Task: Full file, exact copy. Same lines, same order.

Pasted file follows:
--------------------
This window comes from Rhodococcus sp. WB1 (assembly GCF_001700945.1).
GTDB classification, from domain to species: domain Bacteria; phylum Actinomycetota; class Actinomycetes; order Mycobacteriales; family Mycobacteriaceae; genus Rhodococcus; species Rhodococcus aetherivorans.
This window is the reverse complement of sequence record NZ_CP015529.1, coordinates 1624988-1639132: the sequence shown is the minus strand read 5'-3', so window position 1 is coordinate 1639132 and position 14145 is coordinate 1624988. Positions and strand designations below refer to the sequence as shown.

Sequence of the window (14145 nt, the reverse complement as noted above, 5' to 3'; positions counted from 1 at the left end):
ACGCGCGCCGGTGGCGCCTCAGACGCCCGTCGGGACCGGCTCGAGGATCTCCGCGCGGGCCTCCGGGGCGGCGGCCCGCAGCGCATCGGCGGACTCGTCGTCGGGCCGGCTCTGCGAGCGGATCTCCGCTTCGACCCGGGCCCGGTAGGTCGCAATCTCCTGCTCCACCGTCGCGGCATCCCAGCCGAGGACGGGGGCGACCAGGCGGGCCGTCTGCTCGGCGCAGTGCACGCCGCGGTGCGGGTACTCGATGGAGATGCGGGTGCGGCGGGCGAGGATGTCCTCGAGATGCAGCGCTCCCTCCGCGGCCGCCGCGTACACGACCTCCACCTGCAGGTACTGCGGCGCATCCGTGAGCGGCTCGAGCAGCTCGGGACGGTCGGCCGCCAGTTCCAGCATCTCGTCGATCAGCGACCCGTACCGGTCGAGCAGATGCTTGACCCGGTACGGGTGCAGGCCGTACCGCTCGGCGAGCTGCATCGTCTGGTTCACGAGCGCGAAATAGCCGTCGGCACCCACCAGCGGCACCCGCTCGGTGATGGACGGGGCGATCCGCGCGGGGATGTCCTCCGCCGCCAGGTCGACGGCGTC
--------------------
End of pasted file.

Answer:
This window comes from Rhodococcus sp. WB1 (assembly GCF_001700945.1).
GTDB classification, from domain to species: domain Bacteria; phylum Actinomycetota; class Actinomycetes; order Mycobacteriales; family Mycobacteriaceae; genus Rhodococcus; species Rhodococcus aetherivorans.
This window is the reverse complement of sequence record NZ_CP015529.1, coordinates 1624988-1639132: the sequence shown is the minus strand read 5'-3', so window position 1 is coordinate 1639132 and position 14145 is coordinate 1624988. Positions and strand designations below refer to the sequence as shown.

Sequence of the window (14145 nt, the reverse complement as noted above, 5' to 3'; positions counted from 1 at the left end):
ACGCGCGCCGGTGGCGCCTCAGACGCCCGTCGGGACCGGCTCGAGGATCTCCGCGCGGGCCTCCGGGGCGGCGGCCCGCAGCGCATCGGCGGACTCGTCGTCGGGCCGGCTCTGCGAGCGGATCTCCGCTTCGACCCGGGCCCGGTAGGTCGCAATCTCCTGCTCCACCGTCGCGGCATCCCAGCCGAGGACGGGGGCGACCAGGCGGGCCGTCTGCTCGGCGCAGTGCACGCCGCGGTGCGGGTACTCGATGGAGATGCGGGTGCGGCGGGCGAGGATGTCCTCGAGATGCAGCGCTCCCTCCGCGGCCGCCGCGTACACGACCTCCACCTGCAGGTACTGCGGCGCATCCGTGAGCGGCTCGAGCAGCTCGGGACGGTCGGCCGCCAGTTCCAGCATCTCGTCGATCAGCGACCCGTACCGGTCGAGCAGATGCTTGACCCGGTACGGGTGCAGGCCGTACCGCTCGGCGAGCTGCATCGTCTGGTTCACGAGCGCGAAATAGCCGTCGGCACCCACCAGCGGCACCCGCTCGGTGATGGACGGGGCGATCCGCGCGGGGATGTCCTCCGCCGCCAGGTCGACGGCGTC